Sarira, the Miracle of Buddhist Human Crystals

During the time I was focused on ancient glass from the early Han to Tang dynasties in China. Glass is a purely Western/Islamic and Scythian/Indo European phenomenon. For it to turn up in East Asia was direct evidence of cultural transfer, as the technology existed for glaze on porcelain, but not develop beads, canes or glass objects, as it did in ancient civilizations in the middle East. Moreover, there was a more personal reason for studying glass and crystalline objects. My grandmother was a Buddhist nun. One of the things she always stressed to me was the reciting of a mantra on a rosary. It took me on a journey to understand beads and relic worship.

buddhistmiracle2

Photo Credit: Tim Cooley, 2009/12

Apparently, part of the miracles and superhuman powers of Buddhism is the ability to transport the soul after death, among others.

Sarira is the Sanskrit word for “body” (शरीर), but it can refer to any number of relics like teeth or parts of Buddha's skull, which serve as evidence to the crystalline substances that remain after a respected Buddhist's corpse is burnt. The first instance of relic worship stems from how six clans and a king found over the remains of Gautama Buddha after he was cremated. According to Mahaoarinibbana Sutta, the body and ashes were divided into ten portions, and encased in a pot. Later these were enshrined in a stupa, a monument to store the relics; sometimes, it is just a jewel encrusted box, a glass bottle, and other times, it is a casket or structure. Another historical record known as the Ashokavadana recounts how the relics were dug up by Ashoka, divided into 84,000 portions and housed in the same number of stupas. Despite the despair of these monuments, pilgrims from afar came to worship and visit these stupas, giving rise to local leaders and spreading the dharma throughout China, Japan, and all parts of Asia.

Quora contributor Josh Buurman (Dec. 22, 2014) postulates that esteemed monks leave crystalline-type pearls in their ashes for two reasons:

"1. The traditional one that those monks purified themselves and this results in small changes in body chemistry resulting in relics forming.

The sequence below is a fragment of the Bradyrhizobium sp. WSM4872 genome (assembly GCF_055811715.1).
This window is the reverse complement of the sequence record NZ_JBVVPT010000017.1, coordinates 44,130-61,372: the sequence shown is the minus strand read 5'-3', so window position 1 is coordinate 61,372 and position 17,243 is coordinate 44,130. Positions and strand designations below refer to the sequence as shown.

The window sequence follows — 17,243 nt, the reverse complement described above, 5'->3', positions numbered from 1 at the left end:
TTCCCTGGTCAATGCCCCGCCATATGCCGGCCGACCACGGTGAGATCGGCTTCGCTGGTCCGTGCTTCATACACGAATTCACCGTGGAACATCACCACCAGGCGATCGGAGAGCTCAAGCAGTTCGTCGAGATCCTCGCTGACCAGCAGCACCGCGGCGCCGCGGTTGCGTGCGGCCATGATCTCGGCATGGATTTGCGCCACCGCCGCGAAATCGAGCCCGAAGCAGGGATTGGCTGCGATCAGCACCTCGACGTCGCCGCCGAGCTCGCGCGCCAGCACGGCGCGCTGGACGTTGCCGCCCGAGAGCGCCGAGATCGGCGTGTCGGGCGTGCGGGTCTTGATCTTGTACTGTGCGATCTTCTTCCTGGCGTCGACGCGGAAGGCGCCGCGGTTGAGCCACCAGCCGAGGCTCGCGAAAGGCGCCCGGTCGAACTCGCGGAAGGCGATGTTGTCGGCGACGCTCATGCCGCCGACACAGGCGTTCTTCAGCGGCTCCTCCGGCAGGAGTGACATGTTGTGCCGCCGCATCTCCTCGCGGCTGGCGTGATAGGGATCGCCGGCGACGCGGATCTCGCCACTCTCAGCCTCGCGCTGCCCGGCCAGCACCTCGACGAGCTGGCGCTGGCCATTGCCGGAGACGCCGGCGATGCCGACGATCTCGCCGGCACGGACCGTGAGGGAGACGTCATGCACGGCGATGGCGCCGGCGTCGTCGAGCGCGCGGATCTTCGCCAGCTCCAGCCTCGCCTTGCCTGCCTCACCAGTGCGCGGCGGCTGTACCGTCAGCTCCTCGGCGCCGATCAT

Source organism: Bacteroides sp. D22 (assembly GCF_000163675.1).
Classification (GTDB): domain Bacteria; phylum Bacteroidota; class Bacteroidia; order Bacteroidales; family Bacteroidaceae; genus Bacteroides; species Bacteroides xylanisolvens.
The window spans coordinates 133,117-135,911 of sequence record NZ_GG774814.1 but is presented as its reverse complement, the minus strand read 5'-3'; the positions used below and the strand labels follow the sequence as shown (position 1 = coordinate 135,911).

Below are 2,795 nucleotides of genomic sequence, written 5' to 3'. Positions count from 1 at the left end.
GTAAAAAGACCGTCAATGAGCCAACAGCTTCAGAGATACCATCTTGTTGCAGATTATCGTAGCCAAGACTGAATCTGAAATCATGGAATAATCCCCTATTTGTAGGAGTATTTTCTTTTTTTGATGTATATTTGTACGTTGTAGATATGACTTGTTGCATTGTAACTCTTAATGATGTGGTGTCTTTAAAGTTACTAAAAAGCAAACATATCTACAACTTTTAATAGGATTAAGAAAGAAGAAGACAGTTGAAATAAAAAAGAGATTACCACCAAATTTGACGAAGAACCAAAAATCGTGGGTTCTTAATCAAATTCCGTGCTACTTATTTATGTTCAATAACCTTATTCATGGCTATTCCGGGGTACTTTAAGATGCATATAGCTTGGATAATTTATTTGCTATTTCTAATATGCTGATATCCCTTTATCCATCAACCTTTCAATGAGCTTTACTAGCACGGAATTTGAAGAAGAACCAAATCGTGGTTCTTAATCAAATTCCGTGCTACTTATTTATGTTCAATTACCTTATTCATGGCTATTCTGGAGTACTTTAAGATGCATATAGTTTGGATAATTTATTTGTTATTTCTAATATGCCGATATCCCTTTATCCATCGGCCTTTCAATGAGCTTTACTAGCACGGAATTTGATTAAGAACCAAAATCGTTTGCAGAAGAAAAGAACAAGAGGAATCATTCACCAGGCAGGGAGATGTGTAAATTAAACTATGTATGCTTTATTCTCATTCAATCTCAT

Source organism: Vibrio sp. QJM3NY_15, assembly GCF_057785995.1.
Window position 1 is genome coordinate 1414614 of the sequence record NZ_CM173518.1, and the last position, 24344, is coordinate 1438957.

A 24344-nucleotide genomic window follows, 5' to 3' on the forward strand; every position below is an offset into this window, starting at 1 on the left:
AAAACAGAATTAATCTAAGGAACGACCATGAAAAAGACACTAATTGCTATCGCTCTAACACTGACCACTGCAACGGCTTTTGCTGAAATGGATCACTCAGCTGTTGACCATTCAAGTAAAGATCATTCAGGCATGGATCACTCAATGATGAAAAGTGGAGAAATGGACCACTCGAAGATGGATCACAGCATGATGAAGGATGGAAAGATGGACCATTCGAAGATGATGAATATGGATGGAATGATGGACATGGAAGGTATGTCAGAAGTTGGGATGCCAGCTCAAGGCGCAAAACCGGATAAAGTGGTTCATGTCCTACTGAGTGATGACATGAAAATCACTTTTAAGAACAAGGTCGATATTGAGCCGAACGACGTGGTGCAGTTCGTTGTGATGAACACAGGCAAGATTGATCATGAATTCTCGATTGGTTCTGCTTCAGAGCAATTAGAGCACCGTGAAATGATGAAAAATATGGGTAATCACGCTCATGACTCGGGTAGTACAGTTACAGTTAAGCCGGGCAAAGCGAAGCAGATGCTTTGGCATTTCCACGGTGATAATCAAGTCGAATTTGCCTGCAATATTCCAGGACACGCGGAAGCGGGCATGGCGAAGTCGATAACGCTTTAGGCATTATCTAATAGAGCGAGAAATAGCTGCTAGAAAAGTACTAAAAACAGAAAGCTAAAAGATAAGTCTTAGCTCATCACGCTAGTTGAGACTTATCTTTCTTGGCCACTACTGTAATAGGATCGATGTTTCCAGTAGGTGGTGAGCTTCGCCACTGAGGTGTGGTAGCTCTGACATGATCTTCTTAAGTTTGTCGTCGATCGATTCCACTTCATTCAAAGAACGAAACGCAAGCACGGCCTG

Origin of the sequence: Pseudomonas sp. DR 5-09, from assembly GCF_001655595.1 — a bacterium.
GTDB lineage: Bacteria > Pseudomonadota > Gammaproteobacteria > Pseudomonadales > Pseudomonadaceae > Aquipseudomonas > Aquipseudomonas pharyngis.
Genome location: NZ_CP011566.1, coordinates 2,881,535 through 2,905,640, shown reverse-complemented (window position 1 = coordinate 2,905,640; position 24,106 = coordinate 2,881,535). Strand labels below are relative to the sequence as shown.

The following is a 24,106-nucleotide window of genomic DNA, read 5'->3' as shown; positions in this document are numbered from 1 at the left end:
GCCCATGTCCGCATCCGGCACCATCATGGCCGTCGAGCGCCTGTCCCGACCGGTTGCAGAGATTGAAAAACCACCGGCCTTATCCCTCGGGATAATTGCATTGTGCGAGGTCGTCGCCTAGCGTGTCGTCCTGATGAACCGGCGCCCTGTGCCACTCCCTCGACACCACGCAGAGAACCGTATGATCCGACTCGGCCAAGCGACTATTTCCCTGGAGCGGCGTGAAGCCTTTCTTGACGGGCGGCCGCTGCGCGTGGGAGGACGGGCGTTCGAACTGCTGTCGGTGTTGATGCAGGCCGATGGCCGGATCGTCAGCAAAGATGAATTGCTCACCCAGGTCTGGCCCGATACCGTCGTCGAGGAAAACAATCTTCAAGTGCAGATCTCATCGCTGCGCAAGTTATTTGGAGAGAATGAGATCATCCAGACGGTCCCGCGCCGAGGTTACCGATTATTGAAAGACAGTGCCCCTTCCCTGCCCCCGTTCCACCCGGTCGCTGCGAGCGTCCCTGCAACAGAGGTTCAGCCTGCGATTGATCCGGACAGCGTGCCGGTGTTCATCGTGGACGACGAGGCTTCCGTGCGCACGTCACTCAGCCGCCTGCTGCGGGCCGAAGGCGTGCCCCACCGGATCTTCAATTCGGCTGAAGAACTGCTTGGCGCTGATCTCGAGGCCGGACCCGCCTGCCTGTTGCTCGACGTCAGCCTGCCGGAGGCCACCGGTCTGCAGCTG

2. The other one is more down to earth, though the traditional might work together with this. Many times the funeral (cremation) of a monk is something different from the cremation of ordinary people. The pyre is often much larger and of different material. I recall that there are special instructions but can't find a reference right now.

On top of this, once a monk is considered a well established one (let alone an arahant) people will come search the remaining pieces and keep them in good faith. There are accounts that the relics only changed appearances later, not directly. With ordinary people this does not happen, we sweep the dust, put the ashes in an urn (I doubt the larger parts will be there, not sure) and that's it."

There are also articles quoted, such as the NIH 1995 study, published in Forensic Sc. Investigations, by JL Holden, PP Phaley and JP Clemen, about the possible re-crystallization of organic matter after being burned over 24 hours; however, none of these used actual monk remains. Good theory, but tested on ordinary individuals, ages 1-95, to test what temperature bones melts and if age can be determined from the remains through SEM and microradiography. 

The Epoch Times is Chinese-language newspaper found in 2000 on the premise of making known mainland China's persecution of the spiritual group Falun Gong, a movement that combines Buddhism, Taoism and the beliefs of its founder Li Hongzhi. Their coverage is more broad-based and better researched. The miracle is: 

  • "The substance is thought to be accumulated from other realms, to be not quite of this world."
  • "It has long been held in Buddhist tradition that accomplished monks accumulate a substance in their bodies that ordinary people do not."